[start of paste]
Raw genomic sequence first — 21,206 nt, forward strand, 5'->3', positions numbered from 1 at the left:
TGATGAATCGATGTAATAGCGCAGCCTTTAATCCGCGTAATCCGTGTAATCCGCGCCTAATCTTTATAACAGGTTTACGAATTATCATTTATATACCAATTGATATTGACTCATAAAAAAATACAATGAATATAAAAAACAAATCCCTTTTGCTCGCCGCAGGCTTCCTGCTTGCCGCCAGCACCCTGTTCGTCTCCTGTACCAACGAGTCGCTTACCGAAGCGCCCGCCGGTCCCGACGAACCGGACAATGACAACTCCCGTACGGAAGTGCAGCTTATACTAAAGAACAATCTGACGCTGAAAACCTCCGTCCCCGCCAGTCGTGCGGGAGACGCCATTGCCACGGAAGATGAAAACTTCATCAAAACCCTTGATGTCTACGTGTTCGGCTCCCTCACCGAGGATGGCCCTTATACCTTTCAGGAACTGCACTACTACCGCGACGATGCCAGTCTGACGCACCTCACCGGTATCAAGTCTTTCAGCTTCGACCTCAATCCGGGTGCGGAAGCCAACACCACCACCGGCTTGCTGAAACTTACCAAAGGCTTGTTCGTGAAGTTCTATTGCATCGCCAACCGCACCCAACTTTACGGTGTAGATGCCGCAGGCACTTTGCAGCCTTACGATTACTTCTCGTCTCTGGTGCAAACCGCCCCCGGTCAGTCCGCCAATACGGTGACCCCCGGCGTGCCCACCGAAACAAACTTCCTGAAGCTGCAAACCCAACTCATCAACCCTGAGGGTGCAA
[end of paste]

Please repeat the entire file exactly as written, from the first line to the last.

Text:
Raw genomic sequence first — 21,206 nt, forward strand, 5'->3', positions numbered from 1 at the left:
TGATGAATCGATGTAATAGCGCAGCCTTTAATCCGCGTAATCCGTGTAATCCGCGCCTAATCTTTATAACAGGTTTACGAATTATCATTTATATACCAATTGATATTGACTCATAAAAAAATACAATGAATATAAAAAACAAATCCCTTTTGCTCGCCGCAGGCTTCCTGCTTGCCGCCAGCACCCTGTTCGTCTCCTGTACCAACGAGTCGCTTACCGAAGCGCCCGCCGGTCCCGACGAACCGGACAATGACAACTCCCGTACGGAAGTGCAGCTTATACTAAAGAACAATCTGACGCTGAAAACCTCCGTCCCCGCCAGTCGTGCGGGAGACGCCATTGCCACGGAAGATGAAAACTTCATCAAAACCCTTGATGTCTACGTGTTCGGCTCCCTCACCGAGGATGGCCCTTATACCTTTCAGGAACTGCACTACTACCGCGACGATGCCAGTCTGACGCACCTCACCGGTATCAAGTCTTTCAGCTTCGACCTCAATCCGGGTGCGGAAGCCAACACCACCACCGGCTTGCTGAAACTTACCAAAGGCTTGTTCGTGAAGTTCTATTGCATCGCCAACCGCACCCAACTTTACGGTGTAGATGCCGCAGGCACTTTGCAGCCTTACGATTACTTCTCGTCTCTGGTGCAAACCGCCCCCGGTCAGTCCGCCAATACGGTGACCCCCGGCGTGCCCACCGAAACAAACTTCCTGAAGCTGCAAACCCAACTCATCAACCCTGAGGGTGCAA